So it was cool to read the other day that Aussie scientists had taken another step towards getting this up and going.


Well it turns out that what we all suspected is in fact true: Bad boys get more girls. Rather amusing really given that at the pub on friday I got to watch one such individual involved in discussion of this very topic with a bunch of girls who were all vehemently denying that they were looking for a bad boys to give them hot lovin’ and then discard them like a used and crumpled tissue (well perhaps I’m embellishing a little on that last description).


Another collection of links to things of a (mainly) scientific bent:

A californian scientist has developed a photonic laser thruster for shifting small satellites around to maintain their orbits,, and which might, if scaled up, greatly reduce the time to get to other planets.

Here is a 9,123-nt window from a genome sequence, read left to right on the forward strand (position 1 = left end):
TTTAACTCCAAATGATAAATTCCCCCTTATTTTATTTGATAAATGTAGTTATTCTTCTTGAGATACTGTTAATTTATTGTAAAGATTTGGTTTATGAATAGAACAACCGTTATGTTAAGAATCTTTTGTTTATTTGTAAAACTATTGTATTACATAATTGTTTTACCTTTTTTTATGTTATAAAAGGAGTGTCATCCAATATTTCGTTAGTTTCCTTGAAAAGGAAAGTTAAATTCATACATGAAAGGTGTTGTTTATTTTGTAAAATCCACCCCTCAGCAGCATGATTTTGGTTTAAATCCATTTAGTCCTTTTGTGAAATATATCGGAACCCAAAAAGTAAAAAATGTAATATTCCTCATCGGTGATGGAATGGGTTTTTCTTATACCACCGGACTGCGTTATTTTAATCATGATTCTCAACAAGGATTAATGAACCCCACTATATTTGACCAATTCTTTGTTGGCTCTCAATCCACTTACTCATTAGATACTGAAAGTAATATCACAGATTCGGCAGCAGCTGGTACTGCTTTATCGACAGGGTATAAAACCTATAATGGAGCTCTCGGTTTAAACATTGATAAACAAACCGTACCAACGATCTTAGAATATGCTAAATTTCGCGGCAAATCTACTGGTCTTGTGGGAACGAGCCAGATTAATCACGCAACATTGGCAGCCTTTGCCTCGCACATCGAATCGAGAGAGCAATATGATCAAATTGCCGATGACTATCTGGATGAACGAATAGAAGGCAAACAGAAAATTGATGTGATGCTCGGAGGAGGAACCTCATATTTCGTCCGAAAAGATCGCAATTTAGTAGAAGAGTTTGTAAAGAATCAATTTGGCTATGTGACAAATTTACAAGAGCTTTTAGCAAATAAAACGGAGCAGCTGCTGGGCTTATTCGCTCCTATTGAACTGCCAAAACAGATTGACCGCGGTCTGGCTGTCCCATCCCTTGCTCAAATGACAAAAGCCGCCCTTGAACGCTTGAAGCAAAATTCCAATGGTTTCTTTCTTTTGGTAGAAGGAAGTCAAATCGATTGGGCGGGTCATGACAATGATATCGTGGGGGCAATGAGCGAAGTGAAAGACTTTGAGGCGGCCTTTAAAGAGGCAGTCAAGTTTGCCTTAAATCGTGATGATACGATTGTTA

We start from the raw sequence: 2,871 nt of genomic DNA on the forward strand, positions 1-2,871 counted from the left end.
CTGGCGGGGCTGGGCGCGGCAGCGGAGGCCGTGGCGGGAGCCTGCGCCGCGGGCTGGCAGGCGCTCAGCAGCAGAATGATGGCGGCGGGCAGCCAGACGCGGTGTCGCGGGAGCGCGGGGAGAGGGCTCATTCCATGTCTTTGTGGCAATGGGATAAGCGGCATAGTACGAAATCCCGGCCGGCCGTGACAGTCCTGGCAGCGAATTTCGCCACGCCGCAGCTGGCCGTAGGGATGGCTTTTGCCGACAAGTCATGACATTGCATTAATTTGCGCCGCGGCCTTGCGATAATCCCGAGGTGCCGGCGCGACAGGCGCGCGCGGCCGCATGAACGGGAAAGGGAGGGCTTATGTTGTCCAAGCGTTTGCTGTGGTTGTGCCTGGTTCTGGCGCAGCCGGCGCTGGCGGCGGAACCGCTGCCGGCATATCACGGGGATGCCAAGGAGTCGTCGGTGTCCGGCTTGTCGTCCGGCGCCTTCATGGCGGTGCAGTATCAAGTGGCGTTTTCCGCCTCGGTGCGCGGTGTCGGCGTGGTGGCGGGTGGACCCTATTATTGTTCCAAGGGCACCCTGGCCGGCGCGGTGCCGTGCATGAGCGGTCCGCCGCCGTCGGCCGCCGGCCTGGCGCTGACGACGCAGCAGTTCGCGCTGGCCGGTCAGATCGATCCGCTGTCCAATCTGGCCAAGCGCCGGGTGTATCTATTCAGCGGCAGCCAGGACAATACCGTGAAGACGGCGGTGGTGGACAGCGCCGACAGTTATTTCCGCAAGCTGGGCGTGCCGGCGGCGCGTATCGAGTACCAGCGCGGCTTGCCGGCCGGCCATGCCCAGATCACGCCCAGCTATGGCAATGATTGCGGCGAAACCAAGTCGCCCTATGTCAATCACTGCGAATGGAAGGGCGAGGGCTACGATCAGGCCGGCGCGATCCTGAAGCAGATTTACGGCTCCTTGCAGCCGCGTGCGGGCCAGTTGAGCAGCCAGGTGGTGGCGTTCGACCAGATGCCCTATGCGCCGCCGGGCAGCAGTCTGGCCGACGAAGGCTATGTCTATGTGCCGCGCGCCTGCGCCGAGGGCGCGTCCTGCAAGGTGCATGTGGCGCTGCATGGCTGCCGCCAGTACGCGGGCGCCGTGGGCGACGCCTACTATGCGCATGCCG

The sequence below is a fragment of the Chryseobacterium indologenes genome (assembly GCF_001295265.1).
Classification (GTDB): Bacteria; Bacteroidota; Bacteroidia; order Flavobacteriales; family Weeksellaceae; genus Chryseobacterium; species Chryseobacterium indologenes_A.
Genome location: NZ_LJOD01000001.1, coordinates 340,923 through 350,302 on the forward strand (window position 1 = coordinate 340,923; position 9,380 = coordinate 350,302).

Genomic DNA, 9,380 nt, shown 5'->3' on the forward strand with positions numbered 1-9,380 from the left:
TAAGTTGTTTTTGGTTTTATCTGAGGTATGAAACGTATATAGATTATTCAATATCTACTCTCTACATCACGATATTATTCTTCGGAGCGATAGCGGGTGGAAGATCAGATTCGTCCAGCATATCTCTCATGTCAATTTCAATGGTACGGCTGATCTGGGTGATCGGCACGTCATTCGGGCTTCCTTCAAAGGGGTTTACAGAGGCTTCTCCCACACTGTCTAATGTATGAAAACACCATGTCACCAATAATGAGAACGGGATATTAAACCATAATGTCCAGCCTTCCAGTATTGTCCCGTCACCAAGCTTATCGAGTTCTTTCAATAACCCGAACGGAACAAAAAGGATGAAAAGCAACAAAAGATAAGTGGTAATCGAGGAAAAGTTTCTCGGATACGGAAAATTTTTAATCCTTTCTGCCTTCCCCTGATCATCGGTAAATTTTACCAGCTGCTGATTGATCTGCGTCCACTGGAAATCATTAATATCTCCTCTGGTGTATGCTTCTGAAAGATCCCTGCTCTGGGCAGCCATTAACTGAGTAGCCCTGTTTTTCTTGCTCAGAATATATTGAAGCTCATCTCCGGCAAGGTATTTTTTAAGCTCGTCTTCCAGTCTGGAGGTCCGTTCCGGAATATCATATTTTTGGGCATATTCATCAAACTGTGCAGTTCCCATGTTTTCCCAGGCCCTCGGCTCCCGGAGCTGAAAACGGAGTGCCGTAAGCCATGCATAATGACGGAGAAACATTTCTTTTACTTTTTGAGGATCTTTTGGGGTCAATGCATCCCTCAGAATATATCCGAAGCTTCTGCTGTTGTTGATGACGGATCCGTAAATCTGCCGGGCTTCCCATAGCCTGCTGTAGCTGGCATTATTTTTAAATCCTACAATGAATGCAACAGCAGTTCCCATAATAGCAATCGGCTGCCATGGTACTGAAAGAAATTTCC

Google has teamed up with the X-Prize foundation (which offers large cash prizes to private individuals or organisations who complete certain space related challenges) to offer a $30 million prize for putting a robotic lander on the moon. So if you’re good with electronics and have some rocketeering mates, you can make yourself a few bob.

The computer hardware company MSI has developed a rather clever little CPU fan which powers itself with the heat from the CPU. So you don’t have to use more electricity to run the fan to dissipate the plentiful thermal energy that’s already there… (well I think it’s nifty anyway).

Wired has a page with what they think are 10 of the coolest chemistry experiment videos on the web. I like burning magnesium in a block of carbon dioxide.